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A Matter of Magic: Mairelon and The Magician's Ward Paperback – June 8, 2010
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"Delightful....Will charm readers." - Publishers Weekly on Mairelon the Magician "A successful blend of Regency romance and historical fantasy in this lighthearted romp that should appeal to fans of both genres." - Library Journal on Mairelon the Magician"
About the Author
PATRICIA COLLINS WREDE was born in Chicago, the oldest of five children. She attended Carleton College in Minnesota, where she majored in biology and managed to avoid taking any English courses. She began work on her first novel, Shadow Magic (1982), after graduation, though it took her five years to finish it. Ms. Wrede enjoyed a successful career as a financial analyst, but she always made time to write. Her published books now total more than a dozen.
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I love regency novels especially when they are real instead of filled with unreal sexual garbage, and these have the right amount of fantasy, adventure, and even courtship.
It's almost like reading Georgette Heyer, with magic. I've had some of my more critique-y friends say that the second book finished too quickly and I personally would like to have another in the series, but i'm good with what there is too. These books make my husband laugh every time we read them and we have read them multiple times.
All this praise leads me to ask only one question...
I keep searching Audible and can't find it, yet you have had an audio version for all of the Lyra novels so...
WHEN ARE YOU GOING TO GIVE US AN AUDIO VERSION? (and if you want I can help with that, I'm great with accents)
Our heroine is a teenage girl who's survived the hardscrabble London back streets by posing as a boy, but Kim knows something has to change; she won't be able to hide her gender forever. When she's offered five pounds to snoop in the wagon of a market magician, it seems like a good deal; after all, she's an accomplished thief. Who could have imagined that someone with actual magical talent would be working the Hungerford market, though? Naturally, Kim gets caught up in the quest to find a set of magical items... zaniness ensues.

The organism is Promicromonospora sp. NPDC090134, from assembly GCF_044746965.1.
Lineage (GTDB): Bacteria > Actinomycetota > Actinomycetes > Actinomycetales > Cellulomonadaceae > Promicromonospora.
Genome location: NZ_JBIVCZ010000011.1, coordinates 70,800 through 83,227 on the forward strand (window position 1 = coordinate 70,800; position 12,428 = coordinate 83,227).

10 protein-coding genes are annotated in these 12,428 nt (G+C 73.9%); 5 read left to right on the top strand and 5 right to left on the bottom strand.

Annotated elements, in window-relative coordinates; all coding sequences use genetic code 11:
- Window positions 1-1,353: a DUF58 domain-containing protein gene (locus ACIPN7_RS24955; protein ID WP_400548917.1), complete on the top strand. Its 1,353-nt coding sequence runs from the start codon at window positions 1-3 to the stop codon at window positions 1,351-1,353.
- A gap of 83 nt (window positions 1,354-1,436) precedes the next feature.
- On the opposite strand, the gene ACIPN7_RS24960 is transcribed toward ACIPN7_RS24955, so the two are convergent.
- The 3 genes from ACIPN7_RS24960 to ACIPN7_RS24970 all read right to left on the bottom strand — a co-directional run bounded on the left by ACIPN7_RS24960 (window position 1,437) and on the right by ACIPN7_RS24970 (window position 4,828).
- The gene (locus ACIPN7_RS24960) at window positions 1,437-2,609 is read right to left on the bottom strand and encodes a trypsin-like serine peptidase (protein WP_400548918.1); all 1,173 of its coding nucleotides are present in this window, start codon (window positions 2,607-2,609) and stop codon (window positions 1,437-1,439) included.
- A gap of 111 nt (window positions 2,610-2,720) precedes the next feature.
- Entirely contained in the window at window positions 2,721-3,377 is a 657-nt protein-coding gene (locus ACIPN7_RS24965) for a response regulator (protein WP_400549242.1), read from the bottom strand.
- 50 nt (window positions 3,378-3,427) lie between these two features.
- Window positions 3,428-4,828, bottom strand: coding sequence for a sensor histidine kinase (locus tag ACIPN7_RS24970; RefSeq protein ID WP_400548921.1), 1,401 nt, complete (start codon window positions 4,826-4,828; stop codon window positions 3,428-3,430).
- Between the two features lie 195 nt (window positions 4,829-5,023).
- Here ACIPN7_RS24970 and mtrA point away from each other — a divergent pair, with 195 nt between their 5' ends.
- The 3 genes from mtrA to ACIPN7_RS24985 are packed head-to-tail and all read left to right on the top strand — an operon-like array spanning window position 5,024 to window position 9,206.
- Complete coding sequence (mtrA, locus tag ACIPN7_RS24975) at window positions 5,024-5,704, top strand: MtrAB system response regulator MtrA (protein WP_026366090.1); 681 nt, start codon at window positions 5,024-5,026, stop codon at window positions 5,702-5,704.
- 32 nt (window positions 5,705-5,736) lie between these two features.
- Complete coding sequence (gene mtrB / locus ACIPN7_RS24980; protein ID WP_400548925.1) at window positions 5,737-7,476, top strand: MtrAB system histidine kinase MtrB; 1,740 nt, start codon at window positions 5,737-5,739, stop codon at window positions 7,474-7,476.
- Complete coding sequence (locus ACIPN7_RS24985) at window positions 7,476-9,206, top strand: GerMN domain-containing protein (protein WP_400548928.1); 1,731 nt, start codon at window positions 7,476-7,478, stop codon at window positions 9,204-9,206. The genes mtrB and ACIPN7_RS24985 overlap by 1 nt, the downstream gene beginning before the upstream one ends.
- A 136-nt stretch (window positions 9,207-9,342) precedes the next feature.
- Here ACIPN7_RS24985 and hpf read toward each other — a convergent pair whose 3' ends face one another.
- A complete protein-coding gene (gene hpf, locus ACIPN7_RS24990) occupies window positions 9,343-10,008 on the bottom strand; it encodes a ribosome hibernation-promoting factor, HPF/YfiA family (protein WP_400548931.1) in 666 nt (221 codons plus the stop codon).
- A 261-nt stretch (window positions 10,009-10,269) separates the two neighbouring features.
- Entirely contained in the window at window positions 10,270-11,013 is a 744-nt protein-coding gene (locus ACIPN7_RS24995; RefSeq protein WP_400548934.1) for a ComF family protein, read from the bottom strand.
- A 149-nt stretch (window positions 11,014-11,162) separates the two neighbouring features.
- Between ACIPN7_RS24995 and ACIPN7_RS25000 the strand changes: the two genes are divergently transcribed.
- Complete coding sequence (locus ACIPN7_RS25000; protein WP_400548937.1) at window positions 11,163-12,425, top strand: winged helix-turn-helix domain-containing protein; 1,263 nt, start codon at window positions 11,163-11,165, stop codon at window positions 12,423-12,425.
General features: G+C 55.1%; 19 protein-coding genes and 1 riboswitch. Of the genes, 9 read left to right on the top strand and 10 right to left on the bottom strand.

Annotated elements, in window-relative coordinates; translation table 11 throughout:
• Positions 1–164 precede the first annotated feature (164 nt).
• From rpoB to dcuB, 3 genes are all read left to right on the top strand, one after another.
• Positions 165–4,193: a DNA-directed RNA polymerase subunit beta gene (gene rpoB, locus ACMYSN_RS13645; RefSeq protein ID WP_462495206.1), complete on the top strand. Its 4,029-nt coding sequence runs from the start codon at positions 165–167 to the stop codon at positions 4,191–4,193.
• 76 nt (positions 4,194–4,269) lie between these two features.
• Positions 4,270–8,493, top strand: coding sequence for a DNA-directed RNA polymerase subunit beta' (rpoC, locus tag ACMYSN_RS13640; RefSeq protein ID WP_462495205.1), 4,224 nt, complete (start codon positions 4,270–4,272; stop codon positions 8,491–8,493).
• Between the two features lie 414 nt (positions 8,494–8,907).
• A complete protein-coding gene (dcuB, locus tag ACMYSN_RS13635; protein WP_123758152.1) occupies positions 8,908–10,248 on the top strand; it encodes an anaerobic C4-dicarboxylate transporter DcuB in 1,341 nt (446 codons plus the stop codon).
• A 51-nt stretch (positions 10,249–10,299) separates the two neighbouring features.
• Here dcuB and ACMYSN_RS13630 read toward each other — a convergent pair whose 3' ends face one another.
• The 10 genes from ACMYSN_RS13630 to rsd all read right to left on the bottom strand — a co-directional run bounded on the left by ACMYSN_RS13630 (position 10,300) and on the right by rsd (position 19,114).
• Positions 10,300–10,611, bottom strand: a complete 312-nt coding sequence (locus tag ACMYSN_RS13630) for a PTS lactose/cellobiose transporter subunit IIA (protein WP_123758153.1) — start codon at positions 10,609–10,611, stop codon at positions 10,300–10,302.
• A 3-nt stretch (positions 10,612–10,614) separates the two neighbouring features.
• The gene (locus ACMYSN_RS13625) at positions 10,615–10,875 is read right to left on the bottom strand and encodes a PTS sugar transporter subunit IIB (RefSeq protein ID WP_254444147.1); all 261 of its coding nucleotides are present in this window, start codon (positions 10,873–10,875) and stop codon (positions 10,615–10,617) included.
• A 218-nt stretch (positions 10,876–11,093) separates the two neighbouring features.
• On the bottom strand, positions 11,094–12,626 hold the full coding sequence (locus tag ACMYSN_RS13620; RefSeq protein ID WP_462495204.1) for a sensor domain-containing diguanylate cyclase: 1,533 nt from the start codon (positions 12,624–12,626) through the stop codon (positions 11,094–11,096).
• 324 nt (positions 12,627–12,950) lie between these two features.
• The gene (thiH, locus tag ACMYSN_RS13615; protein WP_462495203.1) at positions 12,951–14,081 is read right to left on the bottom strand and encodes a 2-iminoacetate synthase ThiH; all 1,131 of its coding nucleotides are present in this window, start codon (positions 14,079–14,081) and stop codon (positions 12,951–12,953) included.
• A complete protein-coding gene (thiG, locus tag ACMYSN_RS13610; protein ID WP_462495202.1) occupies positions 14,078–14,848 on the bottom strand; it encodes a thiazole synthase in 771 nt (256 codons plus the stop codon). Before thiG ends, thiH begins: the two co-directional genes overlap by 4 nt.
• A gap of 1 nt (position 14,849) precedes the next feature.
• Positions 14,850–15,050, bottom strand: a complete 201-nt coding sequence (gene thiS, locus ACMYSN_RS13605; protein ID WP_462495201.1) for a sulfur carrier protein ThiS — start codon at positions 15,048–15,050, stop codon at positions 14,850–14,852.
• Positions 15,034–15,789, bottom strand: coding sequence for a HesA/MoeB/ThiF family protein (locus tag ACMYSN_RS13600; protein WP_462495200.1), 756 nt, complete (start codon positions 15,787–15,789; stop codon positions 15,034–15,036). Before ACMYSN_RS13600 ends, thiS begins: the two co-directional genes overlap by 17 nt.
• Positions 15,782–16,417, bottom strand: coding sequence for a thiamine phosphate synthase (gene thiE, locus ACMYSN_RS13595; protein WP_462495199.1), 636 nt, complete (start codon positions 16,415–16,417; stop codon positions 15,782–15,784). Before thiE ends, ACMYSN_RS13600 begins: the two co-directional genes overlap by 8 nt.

This could have been a recipe for a "plot coupon" novel, in which the heroine has to travel to several locales to find one Important Item after another. It might have been a lightweight love story dropped into a barely-fantasy universe. It might have been... well, a lot of predictable things. And in some ways maybe it is. But I didn't mind a bit, because the story is told with sincerity, the characters are utterly believable (or at least I was cheerfully convinced to suspend my disbelief), and Wrede does NOT take the obvious paths to Happily Ever After.
The result is a lovely example of "escape into a different world for a while." If you're looking for a gentle magic-works story that won't make your head hurt, I heartily recommend this set of books. It's an excellent "Just entertain me for a while" novel, which tickled my romance, fantasy, and historical-novel needs.
(By the way: Although there are indirect references to Kim's feared fate as a prostitute working in "the stews," there is no actual sex or other naughtiness. This is perfectly suitable for a pre-teen.)
The second book is The Magician's Ward where we see what Kim has to 'endure' to become a magician in society. Mairelon's real name is Merrill, and though she still calls him Mairelon, she must learn to speak and react in a civilized manner. His aunt, his mother, a cool Frenchwoman and some villains add to a great cast of characters. Again, this is a young adult story, it is fun and had some moments of great romance. I kind of wish there had been more...kissing. I love that this book is now available as the combination of the two stories. I really love the fact that "At the publisher's request, this title is being sold without Digital Rights Management software (DRM) applied."
That being said, I thought there was way too much talk and not enough action in this book. For what the story was I thought it would be exciting. I read the entire book but it was tedious. Talk, talk, talk. Explanations in much of the talk....
I don't know what the solution would be, but if this book was reworked somehow so it was full of action and half the talk it would be better.
The characters in themselves were not as bad as some people mentioned (in my opinion), the dialogue is pretty good (in the sense they are fluid) considering their continued length, and the magic concept is great.
However, the author creates situations where the characters unravel the mystery for a *really* long time. I mean almost several chapters are devoted to explaining what actually happened, which makes the book hard to read. Also I had a little trouble associating with Kim in the first book due to her speech, but it worked out eventually.
I read the entire book(s) and found the second part to be much better than the first, so I do recommend reading the second part if you're feeling a little bummed after the first one.